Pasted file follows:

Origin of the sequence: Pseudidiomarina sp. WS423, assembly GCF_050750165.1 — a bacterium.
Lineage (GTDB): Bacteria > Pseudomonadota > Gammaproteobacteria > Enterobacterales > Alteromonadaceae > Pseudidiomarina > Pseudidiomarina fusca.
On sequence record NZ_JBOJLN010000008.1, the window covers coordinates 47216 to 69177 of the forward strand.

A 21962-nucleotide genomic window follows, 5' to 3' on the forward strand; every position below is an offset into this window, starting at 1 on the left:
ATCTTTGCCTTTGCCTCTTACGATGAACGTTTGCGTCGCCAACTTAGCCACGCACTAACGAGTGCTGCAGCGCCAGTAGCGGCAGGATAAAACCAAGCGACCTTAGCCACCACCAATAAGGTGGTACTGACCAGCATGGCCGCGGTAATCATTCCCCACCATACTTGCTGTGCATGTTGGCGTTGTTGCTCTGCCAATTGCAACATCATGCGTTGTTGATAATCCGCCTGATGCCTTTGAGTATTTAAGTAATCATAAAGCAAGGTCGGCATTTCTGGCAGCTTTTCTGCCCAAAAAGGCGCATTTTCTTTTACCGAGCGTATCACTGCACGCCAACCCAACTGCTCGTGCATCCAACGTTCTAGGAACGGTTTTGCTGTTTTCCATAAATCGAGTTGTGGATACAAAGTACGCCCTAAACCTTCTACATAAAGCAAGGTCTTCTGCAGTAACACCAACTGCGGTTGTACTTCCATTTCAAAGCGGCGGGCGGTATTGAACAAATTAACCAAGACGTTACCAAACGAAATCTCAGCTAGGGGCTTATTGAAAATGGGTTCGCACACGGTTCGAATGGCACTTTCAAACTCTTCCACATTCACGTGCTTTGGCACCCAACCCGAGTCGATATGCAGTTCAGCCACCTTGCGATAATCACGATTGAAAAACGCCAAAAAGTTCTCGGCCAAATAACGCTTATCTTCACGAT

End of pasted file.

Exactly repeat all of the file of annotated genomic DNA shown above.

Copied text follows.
Origin of the sequence: Pseudidiomarina sp. WS423, assembly GCF_050750165.1 — a bacterium.
Lineage (GTDB): Bacteria > Pseudomonadota > Gammaproteobacteria > Enterobacterales > Alteromonadaceae > Pseudidiomarina > Pseudidiomarina fusca.
On sequence record NZ_JBOJLN010000008.1, the window covers coordinates 47216 to 69177 of the forward strand.

A 21962-nucleotide genomic window follows, 5' to 3' on the forward strand; every position below is an offset into this window, starting at 1 on the left:
ATCTTTGCCTTTGCCTCTTACGATGAACGTTTGCGTCGCCAACTTAGCCACGCACTAACGAGTGCTGCAGCGCCAGTAGCGGCAGGATAAAACCAAGCGACCTTAGCCACCACCAATAAGGTGGTACTGACCAGCATGGCCGCGGTAATCATTCCCCACCATACTTGCTGTGCATGTTGGCGTTGTTGCTCTGCCAATTGCAACATCATGCGTTGTTGATAATCCGCCTGATGCCTTTGAGTATTTAAGTAATCATAAAGCAAGGTCGGCATTTCTGGCAGCTTTTCTGCCCAAAAAGGCGCATTTTCTTTTACCGAGCGTATCACTGCACGCCAACCCAACTGCTCGTGCATCCAACGTTCTAGGAACGGTTTTGCTGTTTTCCATAAATCGAGTTGTGGATACAAAGTACGCCCTAAACCTTCTACATAAAGCAAGGTCTTCTGCAGTAACACCAACTGCGGTTGTACTTCCATTTCAAAGCGGCGGGCGGTATTGAACAAATTAACCAAGACGTTACCAAACGAAATCTCAGCTAGGGGCTTATTGAAAATGGGTTCGCACACGGTTCGAATGGCACTTTCAAACTCTTCCACATTCACGTGCTTTGGCACCCAACCCGAGTCGATATGCAGTTCAGCCACCTTGCGATAATCACGATTGAAAAACGCCAAAAAGTTCTCGGCCAAATAACGCTTATCTTCACGAT